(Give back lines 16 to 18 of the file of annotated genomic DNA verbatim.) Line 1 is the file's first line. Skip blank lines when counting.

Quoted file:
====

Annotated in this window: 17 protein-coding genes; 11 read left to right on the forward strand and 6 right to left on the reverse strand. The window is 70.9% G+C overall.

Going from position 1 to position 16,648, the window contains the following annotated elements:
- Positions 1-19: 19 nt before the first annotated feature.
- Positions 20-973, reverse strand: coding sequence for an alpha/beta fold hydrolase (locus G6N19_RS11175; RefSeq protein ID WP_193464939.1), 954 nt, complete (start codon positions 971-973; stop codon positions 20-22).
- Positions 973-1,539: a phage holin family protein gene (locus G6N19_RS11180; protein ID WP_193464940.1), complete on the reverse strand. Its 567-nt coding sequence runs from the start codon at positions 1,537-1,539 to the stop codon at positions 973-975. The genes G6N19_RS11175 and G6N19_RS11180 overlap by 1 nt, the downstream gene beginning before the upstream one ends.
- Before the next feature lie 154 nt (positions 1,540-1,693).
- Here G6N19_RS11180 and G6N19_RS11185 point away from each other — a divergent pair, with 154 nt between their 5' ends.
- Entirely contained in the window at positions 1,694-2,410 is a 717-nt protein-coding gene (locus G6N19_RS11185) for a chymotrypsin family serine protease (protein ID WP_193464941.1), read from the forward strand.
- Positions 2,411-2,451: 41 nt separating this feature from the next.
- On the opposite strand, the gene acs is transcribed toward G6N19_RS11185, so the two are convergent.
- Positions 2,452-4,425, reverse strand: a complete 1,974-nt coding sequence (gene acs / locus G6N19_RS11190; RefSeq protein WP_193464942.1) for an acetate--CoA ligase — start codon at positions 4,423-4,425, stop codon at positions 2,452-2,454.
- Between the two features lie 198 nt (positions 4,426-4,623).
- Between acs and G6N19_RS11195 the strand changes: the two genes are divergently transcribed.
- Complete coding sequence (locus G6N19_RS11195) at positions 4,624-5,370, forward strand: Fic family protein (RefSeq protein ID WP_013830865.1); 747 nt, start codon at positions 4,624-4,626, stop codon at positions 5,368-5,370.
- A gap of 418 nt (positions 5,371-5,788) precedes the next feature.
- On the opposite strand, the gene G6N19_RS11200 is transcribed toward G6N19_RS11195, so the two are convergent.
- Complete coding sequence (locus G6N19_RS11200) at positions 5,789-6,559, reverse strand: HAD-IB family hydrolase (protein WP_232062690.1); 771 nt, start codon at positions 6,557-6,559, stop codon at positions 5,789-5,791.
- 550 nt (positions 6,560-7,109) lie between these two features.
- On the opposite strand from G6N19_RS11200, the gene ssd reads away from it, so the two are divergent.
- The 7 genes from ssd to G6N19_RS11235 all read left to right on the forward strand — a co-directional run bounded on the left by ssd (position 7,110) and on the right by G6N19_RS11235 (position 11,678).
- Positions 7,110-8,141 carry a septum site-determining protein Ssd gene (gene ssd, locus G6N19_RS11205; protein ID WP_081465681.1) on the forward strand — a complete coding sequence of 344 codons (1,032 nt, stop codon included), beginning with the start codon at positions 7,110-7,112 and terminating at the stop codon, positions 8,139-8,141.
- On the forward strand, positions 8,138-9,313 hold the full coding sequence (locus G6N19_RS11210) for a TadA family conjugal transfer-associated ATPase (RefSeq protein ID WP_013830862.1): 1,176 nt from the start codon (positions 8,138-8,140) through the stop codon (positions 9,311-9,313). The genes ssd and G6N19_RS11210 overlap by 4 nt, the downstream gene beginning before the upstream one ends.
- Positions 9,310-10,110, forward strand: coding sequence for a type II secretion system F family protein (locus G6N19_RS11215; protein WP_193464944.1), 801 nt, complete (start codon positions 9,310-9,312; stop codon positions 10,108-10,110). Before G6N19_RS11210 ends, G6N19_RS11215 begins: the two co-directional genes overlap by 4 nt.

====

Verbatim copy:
- On the opposite strand, the gene G6N19_RS11200 is transcribed toward G6N19_RS11195, so the two are convergent.
- Complete coding sequence (locus G6N19_RS11200) at positions 5,789-6,559, reverse strand: HAD-IB family hydrolase (protein WP_232062690.1); 771 nt, start codon at positions 6,557-6,559, stop codon at positions 5,789-5,791.
- 550 nt (positions 6,560-7,109) lie between these two features.